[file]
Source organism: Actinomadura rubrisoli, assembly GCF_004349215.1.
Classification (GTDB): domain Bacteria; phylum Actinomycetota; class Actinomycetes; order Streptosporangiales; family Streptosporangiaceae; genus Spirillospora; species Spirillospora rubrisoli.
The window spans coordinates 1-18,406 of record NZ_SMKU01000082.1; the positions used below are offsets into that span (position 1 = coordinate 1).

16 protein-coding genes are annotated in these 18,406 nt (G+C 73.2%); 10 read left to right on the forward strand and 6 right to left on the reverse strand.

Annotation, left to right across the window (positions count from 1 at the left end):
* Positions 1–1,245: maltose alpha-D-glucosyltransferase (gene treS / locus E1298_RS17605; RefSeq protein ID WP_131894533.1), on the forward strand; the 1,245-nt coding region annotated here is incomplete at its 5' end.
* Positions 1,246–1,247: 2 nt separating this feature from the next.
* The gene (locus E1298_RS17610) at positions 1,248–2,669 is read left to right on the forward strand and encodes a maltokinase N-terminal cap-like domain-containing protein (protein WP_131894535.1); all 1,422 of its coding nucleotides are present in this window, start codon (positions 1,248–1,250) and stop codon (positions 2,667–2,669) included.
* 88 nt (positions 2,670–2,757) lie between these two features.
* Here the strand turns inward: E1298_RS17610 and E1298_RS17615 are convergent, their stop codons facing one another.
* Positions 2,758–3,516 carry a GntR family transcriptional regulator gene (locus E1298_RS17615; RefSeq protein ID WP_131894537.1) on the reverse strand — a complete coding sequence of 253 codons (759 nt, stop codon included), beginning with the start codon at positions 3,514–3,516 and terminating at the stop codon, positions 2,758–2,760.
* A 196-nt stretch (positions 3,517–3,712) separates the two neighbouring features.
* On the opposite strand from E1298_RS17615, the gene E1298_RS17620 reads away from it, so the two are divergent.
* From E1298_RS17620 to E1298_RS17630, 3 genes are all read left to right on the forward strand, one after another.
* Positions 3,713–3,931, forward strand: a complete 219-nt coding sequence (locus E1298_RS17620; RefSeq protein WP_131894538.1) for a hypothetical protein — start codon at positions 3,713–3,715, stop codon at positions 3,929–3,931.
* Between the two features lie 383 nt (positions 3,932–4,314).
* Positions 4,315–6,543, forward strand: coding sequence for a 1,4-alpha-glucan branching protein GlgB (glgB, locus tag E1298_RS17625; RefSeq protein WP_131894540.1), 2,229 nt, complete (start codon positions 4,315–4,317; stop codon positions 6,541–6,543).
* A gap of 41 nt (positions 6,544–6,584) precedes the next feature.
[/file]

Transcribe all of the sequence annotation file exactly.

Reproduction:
Source organism: Actinomadura rubrisoli, assembly GCF_004349215.1.
Classification (GTDB): domain Bacteria; phylum Actinomycetota; class Actinomycetes; order Streptosporangiales; family Streptosporangiaceae; genus Spirillospora; species Spirillospora rubrisoli.
The window spans coordinates 1-18,406 of record NZ_SMKU01000082.1; the positions used below are offsets into that span (position 1 = coordinate 1).

16 protein-coding genes are annotated in these 18,406 nt (G+C 73.2%); 10 read left to right on the forward strand and 6 right to left on the reverse strand.

Annotation, left to right across the window (positions count from 1 at the left end):
* Positions 1–1,245: maltose alpha-D-glucosyltransferase (gene treS / locus E1298_RS17605; RefSeq protein ID WP_131894533.1), on the forward strand; the 1,245-nt coding region annotated here is incomplete at its 5' end.
* Positions 1,246–1,247: 2 nt separating this feature from the next.
* The gene (locus E1298_RS17610) at positions 1,248–2,669 is read left to right on the forward strand and encodes a maltokinase N-terminal cap-like domain-containing protein (protein WP_131894535.1); all 1,422 of its coding nucleotides are present in this window, start codon (positions 1,248–1,250) and stop codon (positions 2,667–2,669) included.
* 88 nt (positions 2,670–2,757) lie between these two features.
* Here the strand turns inward: E1298_RS17610 and E1298_RS17615 are convergent, their stop codons facing one another.
* Positions 2,758–3,516 carry a GntR family transcriptional regulator gene (locus E1298_RS17615; RefSeq protein ID WP_131894537.1) on the reverse strand — a complete coding sequence of 253 codons (759 nt, stop codon included), beginning with the start codon at positions 3,514–3,516 and terminating at the stop codon, positions 2,758–2,760.
* A 196-nt stretch (positions 3,517–3,712) separates the two neighbouring features.
* On the opposite strand from E1298_RS17615, the gene E1298_RS17620 reads away from it, so the two are divergent.
* From E1298_RS17620 to E1298_RS17630, 3 genes are all read left to right on the forward strand, one after another.
* Positions 3,713–3,931, forward strand: a complete 219-nt coding sequence (locus E1298_RS17620; RefSeq protein WP_131894538.1) for a hypothetical protein — start codon at positions 3,713–3,715, stop codon at positions 3,929–3,931.
* Between the two features lie 383 nt (positions 3,932–4,314).
* Positions 4,315–6,543, forward strand: coding sequence for a 1,4-alpha-glucan branching protein GlgB (glgB, locus tag E1298_RS17625; RefSeq protein WP_131894540.1), 2,229 nt, complete (start codon positions 4,315–4,317; stop codon positions 6,541–6,543).
* A gap of 41 nt (positions 6,544–6,584) precedes the next feature.